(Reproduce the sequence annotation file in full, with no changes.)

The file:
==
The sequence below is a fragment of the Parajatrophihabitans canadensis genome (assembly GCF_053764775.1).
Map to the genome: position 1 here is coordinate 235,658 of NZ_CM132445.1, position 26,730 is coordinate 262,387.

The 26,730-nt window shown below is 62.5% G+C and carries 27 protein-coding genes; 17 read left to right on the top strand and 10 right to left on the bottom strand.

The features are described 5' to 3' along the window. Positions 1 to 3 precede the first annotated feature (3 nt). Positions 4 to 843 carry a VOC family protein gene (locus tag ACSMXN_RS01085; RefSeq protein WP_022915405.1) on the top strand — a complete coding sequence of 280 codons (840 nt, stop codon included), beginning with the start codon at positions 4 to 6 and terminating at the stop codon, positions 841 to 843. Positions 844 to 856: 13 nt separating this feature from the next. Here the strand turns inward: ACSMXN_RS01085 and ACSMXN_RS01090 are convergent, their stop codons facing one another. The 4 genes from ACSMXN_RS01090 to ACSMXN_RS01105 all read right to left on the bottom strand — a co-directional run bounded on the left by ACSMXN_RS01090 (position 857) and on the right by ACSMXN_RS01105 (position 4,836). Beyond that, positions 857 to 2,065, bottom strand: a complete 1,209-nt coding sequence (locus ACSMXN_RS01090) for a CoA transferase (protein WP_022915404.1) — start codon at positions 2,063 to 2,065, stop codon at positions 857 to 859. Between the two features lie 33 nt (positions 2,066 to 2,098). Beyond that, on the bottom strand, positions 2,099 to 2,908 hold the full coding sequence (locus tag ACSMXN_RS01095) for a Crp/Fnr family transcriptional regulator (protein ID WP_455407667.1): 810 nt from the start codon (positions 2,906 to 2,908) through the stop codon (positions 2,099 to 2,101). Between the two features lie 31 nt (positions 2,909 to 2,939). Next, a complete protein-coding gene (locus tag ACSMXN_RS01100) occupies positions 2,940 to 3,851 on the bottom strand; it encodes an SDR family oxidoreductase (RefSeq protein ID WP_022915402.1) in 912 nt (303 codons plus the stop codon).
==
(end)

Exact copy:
The sequence below is a fragment of the Parajatrophihabitans canadensis genome (assembly GCF_053764775.1).
Map to the genome: position 1 here is coordinate 235,658 of NZ_CM132445.1, position 26,730 is coordinate 262,387.

The 26,730-nt window shown below is 62.5% G+C and carries 27 protein-coding genes; 17 read left to right on the top strand and 10 right to left on the bottom strand.

The features are described 5' to 3' along the window. Positions 1 to 3 precede the first annotated feature (3 nt). Positions 4 to 843 carry a VOC family protein gene (locus tag ACSMXN_RS01085; RefSeq protein WP_022915405.1) on the top strand — a complete coding sequence of 280 codons (840 nt, stop codon included), beginning with the start codon at positions 4 to 6 and terminating at the stop codon, positions 841 to 843. Positions 844 to 856: 13 nt separating this feature from the next. Here the strand turns inward: ACSMXN_RS01085 and ACSMXN_RS01090 are convergent, their stop codons facing one another. The 4 genes from ACSMXN_RS01090 to ACSMXN_RS01105 all read right to left on the bottom strand — a co-directional run bounded on the left by ACSMXN_RS01090 (position 857) and on the right by ACSMXN_RS01105 (position 4,836). Beyond that, positions 857 to 2,065, bottom strand: a complete 1,209-nt coding sequence (locus ACSMXN_RS01090) for a CoA transferase (protein WP_022915404.1) — start codon at positions 2,063 to 2,065, stop codon at positions 857 to 859. Between the two features lie 33 nt (positions 2,066 to 2,098). Beyond that, on the bottom strand, positions 2,099 to 2,908 hold the full coding sequence (locus tag ACSMXN_RS01095) for a Crp/Fnr family transcriptional regulator (protein ID WP_455407667.1): 810 nt from the start codon (positions 2,906 to 2,908) through the stop codon (positions 2,099 to 2,101). Between the two features lie 31 nt (positions 2,909 to 2,939). Next, a complete protein-coding gene (locus tag ACSMXN_RS01100) occupies positions 2,940 to 3,851 on the bottom strand; it encodes an SDR family oxidoreductase (RefSeq protein ID WP_022915402.1) in 912 nt (303 codons plus the stop codon).